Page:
Biscuits and Languages:
A Discerning Human’s Tasting Guide
“If music be the food of love, play on”, sighs Duke Orsino at the beginning of Twelfth Night, a famous line which spawned the almost-as-famous saying known to linguists around the globe, “If language be the music of food, eat biscuits.” Linguists have been attracted to biscuits* ever since the Grimm brothers’ Einführung in der Sprachgeschmackswissenschaft gave the academic world the first taxonomic classification of the major European biscuits, tracing them back to the original Urkeks of the Proto-Indo-Europeans, believed to be a hard, semi-sweet, crumbly affair reminiscent of tiffin. While the brothers’ attempts at reconstructing this proto-biscuit were literally and academically unpalatable, the interest they ignited in historical gustato-linguistics travelled the world, leaving behind it a trail of unproven theories and half-baked ideas.
And so, like cheese to wine and chocolate to coffee, we at the Mary Berry Centre for Experimental Linguistics at the University of Nice are delighted to present for the twofold stimulation of your oral cavity the first ever language/biscuit tasting guide. We have taken a selection of fine languages matured in native speakers’ mouths for thousands of years, distilled and analysed their essential characteristics, and paired them with the most complementary biscuit to maximise your tasting pleasure. Read, eat, enjoy, and clean up those bloody crumbs afterwards.
Arabic—Dry and crumbly with a wholesome sweetness.
a digestive with no glass of milk
Persian—Also dry, but with a buttery under-texture and a sweet, uncanny familiarity.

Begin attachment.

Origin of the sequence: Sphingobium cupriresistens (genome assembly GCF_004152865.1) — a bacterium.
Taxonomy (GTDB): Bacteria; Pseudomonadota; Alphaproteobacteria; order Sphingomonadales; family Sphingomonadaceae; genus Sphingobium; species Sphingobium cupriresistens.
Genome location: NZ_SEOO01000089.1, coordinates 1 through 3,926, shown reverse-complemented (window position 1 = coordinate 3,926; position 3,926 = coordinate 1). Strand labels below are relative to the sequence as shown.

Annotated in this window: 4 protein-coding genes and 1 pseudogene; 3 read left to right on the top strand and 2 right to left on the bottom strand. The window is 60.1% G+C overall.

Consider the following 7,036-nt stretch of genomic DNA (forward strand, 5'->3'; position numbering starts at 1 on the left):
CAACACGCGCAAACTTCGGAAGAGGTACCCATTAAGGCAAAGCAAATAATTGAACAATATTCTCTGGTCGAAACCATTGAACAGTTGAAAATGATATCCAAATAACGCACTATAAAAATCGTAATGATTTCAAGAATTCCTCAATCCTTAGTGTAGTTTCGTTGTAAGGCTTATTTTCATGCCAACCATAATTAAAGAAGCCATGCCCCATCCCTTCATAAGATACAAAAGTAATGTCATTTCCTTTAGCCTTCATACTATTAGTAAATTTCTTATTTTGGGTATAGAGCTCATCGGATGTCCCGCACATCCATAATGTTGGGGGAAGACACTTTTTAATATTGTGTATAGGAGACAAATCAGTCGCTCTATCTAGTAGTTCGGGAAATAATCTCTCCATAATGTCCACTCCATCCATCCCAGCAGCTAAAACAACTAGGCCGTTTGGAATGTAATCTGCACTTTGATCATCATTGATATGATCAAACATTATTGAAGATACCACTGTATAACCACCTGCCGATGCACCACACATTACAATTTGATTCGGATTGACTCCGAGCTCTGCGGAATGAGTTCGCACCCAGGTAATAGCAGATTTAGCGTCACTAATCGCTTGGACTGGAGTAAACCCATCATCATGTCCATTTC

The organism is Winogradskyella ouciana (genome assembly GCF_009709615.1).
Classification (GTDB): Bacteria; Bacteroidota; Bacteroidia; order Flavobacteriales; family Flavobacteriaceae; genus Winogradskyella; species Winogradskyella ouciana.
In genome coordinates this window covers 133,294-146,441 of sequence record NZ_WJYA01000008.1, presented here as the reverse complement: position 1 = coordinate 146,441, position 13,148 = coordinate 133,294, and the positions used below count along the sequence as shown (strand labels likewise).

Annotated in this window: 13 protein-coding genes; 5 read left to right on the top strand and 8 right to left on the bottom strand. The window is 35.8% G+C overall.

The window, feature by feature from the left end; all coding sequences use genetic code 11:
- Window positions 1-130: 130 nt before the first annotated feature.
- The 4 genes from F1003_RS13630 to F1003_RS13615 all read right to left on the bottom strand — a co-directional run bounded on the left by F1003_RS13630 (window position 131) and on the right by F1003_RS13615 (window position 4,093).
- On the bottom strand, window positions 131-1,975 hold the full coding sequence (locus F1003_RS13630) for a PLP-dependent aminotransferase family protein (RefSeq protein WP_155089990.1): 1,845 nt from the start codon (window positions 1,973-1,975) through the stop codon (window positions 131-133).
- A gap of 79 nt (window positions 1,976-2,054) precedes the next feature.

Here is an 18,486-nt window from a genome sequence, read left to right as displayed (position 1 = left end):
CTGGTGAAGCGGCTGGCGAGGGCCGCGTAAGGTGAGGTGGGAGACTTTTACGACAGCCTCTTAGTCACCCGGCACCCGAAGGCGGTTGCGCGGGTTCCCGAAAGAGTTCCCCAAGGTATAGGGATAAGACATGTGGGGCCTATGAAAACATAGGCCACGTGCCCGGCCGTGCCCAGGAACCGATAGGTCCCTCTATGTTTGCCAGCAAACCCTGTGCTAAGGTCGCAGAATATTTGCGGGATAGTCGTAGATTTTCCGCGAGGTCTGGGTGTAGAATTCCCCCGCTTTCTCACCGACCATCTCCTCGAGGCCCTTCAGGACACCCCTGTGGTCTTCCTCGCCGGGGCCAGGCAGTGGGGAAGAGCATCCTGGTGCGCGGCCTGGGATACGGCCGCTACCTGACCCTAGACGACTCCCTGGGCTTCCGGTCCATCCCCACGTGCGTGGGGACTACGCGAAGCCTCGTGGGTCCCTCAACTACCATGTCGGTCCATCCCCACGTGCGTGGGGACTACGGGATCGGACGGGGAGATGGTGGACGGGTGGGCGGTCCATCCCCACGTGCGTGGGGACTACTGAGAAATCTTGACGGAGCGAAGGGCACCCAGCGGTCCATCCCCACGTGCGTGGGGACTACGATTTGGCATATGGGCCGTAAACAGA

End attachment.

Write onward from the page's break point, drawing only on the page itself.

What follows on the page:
a Leibniz biscuit you thought you’d already eaten
Russian—A flavour at times deceptively simple, at times simply deceptive.
a green tea KitKat
Welsh—Sweet but difficult to grasp.
a piece of Nice dunked for too long, sitting at the bottom of the cup
French—Mellow, fruity, and difficult to swallow.
the last raisin cookie, left in the packet for three days
Portuguese—Chewy and mournful.
a stolen flapjack
Georgian—Fun, but irregular and sometimes painful.
florentine à la iron filings
Turkish—Friendly and highly agglutinative.
a whole pack of Hobnobs someone gave you just to be nice
Abkhaz—A lot less friendly, but means well.
half a Hobnob
Esperanto—There’s something funny about this biscuit.
a Garibaldi (you know why)
Pirahã—Fatal System Error.
a cup of flour and a cup of water placed next to each other in the oven
Hungarian—Difficult to navigate, seemingly full of useless crap, altogether alien but still tempting.
Pig Latin—Not a biscuit.
Hopi & Tibetan—Exhibit superficial similarities, but ultimately comparison is fruitless.
an Oreo and a Bourbon
Basque—A flavour that gets exponentially more complex the more you eat.
a biscuit with so many auxiliary biscuits that together they pretty much make an entire box of biscuits
Dutch—Pumpernickel rejected from the German pumpernickel factory for being too nickely and not pumpy enough.
Valencian & Catalan—...is this a different biscuit?
two biscuits that are identical
* ‘Biscuit’ used here in the British sense, referring to the sweet hard-baked confection. For a discussion on the different words for baked snacks used either side of the Atlantic, see Bluffin’ with My Muffin: A Study in the Iconicity of the North American vs. British and Irish Baked Heritage Lexicons (Kookjes & Kareem, 2009).